Han Kang was born in 1970 in Gwangju, South Korea and studied Korean literature at Yonsei University in Seoul.
Her literary career began in 1993, when five of her poems including »Winter of Seoul« were published by the Korean quarterly magazine »Literature and Society«. Her first short story »Bulgeun dat« (tr: The Scarlet Anchor), published a year later, promptly won a literary contest. In 1995, she published a first volume of stories »Yeosu-ui Sarang« (tr: Love in Yeosu); further works followed. Her short story »Nae yŏja-ŭi yŏlmae« (»The Fruit of My Woman»), was published in German in 2005 under the title »Die Früchte meiner Frau« in the anthology »Koreanische Erzählungen« (tr: Korean Tales), and by the British literary magazine »Granta« in 2016. Her third novel »Chaesikju-uija« (2007; Eng. »The Vegetarian«, 2015) is about Yeong-hye, a young Korean wife who rebels against her family and friends by becoming a vegetarian. In three interrelated stories, the author describes the struggle and inner conflict of the protagonist from different perspectives and shows how she suffers from the structures of a patriarchal society. In her delusional self-destruction, the heroine eventually becomes a plant. Han was the first South Korean to receive the Man Booker International Prize in 2016 for her novel. In »Sonyeoni onda« (2014; Eng. »Human Acts«, 2016) Han describes the massacre of students in the city of Gwangju in 1980. Han had a deep desire to write about what was happening in her hometown, and how to prevent such extreme violence from happening. Most recently, her novel »Munhak-kwa chisŏngsa« (2002; tr: Your Cold Hands) appeared in German translation about a sculptor who specializes in plaster casts of hands and whose source of inspiration is a student who was abused as a child and is now starving in protest. Han Kang’s autobiographical novel »The White Book« (2017; Eng. »The White Book«, 2017) gathers fragments of text about things that are associated with the color white, visually supplemented by black and white photographs and wide white margins, as well as blank white pages after the last chapter. The focus is on the older sister of Han, who died shortly after birth. Mourning, the strength of life are central themes in Hans’ novel which tells about life in death and death in life.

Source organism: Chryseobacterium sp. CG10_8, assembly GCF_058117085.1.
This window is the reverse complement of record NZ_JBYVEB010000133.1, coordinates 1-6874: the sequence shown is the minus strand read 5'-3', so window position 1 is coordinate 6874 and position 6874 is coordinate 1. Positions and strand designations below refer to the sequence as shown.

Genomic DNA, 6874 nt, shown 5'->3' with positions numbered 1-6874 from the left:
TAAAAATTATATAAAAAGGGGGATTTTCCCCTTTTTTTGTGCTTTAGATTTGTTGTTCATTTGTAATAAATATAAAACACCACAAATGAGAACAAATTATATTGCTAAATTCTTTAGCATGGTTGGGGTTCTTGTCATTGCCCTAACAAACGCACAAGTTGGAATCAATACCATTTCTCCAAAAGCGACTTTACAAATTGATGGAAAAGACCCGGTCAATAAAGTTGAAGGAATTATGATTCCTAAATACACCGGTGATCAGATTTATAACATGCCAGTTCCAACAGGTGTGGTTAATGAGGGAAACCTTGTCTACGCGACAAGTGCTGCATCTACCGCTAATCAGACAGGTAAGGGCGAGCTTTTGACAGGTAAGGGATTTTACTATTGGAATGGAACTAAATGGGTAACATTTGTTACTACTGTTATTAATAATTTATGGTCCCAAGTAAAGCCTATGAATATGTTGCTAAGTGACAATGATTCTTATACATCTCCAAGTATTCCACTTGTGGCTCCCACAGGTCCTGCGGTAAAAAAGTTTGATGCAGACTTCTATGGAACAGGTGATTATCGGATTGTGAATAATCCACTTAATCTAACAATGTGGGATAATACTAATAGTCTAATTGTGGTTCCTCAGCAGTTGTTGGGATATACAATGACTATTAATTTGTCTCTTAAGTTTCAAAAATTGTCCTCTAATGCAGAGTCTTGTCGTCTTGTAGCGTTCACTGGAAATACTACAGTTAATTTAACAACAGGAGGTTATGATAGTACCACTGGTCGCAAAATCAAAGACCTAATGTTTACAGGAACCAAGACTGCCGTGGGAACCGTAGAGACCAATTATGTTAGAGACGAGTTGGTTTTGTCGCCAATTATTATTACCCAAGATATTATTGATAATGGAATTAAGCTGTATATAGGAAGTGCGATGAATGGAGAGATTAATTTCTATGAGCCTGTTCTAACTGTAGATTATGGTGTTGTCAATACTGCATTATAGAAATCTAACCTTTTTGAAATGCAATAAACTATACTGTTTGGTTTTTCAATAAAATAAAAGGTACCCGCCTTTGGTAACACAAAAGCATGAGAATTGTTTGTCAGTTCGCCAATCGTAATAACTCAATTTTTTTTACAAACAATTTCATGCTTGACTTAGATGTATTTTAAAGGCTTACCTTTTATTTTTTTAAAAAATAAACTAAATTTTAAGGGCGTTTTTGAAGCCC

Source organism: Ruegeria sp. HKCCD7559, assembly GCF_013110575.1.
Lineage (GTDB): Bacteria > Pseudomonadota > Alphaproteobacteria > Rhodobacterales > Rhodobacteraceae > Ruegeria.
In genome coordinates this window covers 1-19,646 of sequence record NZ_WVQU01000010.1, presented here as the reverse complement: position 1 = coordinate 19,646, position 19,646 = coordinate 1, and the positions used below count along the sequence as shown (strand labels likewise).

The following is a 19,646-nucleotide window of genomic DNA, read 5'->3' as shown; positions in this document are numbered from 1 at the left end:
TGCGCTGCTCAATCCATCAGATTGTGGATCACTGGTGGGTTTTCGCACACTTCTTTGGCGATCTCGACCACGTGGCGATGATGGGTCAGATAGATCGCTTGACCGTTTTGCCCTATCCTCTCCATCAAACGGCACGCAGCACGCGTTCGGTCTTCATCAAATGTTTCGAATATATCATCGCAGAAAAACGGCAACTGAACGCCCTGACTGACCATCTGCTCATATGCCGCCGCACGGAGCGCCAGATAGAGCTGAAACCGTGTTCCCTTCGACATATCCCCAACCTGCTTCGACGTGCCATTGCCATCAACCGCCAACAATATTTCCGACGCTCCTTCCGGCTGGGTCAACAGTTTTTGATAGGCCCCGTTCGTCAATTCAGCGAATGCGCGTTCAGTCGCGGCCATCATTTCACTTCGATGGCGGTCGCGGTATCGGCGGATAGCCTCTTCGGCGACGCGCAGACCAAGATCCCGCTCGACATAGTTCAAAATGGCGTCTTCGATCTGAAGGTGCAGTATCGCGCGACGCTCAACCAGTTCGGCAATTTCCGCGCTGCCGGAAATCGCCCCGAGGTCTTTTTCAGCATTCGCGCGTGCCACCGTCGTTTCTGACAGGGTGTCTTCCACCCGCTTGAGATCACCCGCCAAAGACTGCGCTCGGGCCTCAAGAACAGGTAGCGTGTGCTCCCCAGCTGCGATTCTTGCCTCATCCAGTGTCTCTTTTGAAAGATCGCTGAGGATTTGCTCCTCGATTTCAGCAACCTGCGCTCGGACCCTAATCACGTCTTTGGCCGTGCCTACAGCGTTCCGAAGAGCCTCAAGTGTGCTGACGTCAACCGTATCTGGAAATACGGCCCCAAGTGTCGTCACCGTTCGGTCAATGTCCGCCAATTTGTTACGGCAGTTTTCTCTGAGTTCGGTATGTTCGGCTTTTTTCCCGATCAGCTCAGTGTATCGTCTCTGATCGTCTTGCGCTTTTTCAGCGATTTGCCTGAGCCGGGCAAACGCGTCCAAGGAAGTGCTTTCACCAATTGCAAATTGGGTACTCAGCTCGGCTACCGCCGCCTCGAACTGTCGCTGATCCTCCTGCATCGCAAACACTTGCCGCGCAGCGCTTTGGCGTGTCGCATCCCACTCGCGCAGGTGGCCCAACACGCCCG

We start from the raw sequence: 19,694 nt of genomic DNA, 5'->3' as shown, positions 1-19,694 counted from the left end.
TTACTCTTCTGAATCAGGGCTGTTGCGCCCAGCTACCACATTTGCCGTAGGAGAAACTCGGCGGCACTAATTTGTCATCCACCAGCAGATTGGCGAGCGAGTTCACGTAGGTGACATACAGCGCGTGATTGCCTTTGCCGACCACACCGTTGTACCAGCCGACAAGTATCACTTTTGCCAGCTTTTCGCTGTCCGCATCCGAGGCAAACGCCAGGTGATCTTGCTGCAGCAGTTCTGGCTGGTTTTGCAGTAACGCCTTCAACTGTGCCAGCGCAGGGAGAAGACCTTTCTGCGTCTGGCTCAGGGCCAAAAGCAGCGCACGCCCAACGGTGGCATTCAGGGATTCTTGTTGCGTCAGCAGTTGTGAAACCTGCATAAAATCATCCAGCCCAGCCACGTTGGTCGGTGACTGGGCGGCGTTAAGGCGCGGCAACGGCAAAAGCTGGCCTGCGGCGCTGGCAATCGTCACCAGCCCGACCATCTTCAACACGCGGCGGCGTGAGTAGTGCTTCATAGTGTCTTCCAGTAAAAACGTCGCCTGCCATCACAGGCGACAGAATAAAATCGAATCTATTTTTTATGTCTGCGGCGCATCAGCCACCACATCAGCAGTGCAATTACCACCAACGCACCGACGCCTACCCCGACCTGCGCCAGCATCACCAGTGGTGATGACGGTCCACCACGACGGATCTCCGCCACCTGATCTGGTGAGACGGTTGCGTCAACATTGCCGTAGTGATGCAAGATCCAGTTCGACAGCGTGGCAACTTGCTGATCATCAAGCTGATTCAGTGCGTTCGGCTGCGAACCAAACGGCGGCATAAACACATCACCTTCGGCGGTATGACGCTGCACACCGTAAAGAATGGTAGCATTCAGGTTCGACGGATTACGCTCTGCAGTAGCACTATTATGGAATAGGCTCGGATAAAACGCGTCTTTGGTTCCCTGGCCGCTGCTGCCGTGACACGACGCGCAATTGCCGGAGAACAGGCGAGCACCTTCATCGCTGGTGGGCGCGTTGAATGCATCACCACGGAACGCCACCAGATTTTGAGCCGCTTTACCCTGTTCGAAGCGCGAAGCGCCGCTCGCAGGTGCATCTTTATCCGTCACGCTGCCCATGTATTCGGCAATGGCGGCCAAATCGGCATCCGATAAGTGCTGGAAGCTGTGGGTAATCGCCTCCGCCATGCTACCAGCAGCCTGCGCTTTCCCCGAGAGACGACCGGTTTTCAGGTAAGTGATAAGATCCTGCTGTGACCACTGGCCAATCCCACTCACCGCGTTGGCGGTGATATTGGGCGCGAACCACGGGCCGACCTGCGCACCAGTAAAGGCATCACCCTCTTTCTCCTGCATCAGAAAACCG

The author has received numerous awards in her home country, among them the 1999 Korean Novel Award, a literary prize for best Korean novel, as well as the Yi-Sang Literary Award for »Monggo Banjeom« (2005; tr: Mongolian Mark). Han taught creative writing for ten years at the Seoul Institute of the Arts. Now she is a full time writer, living in Seoul.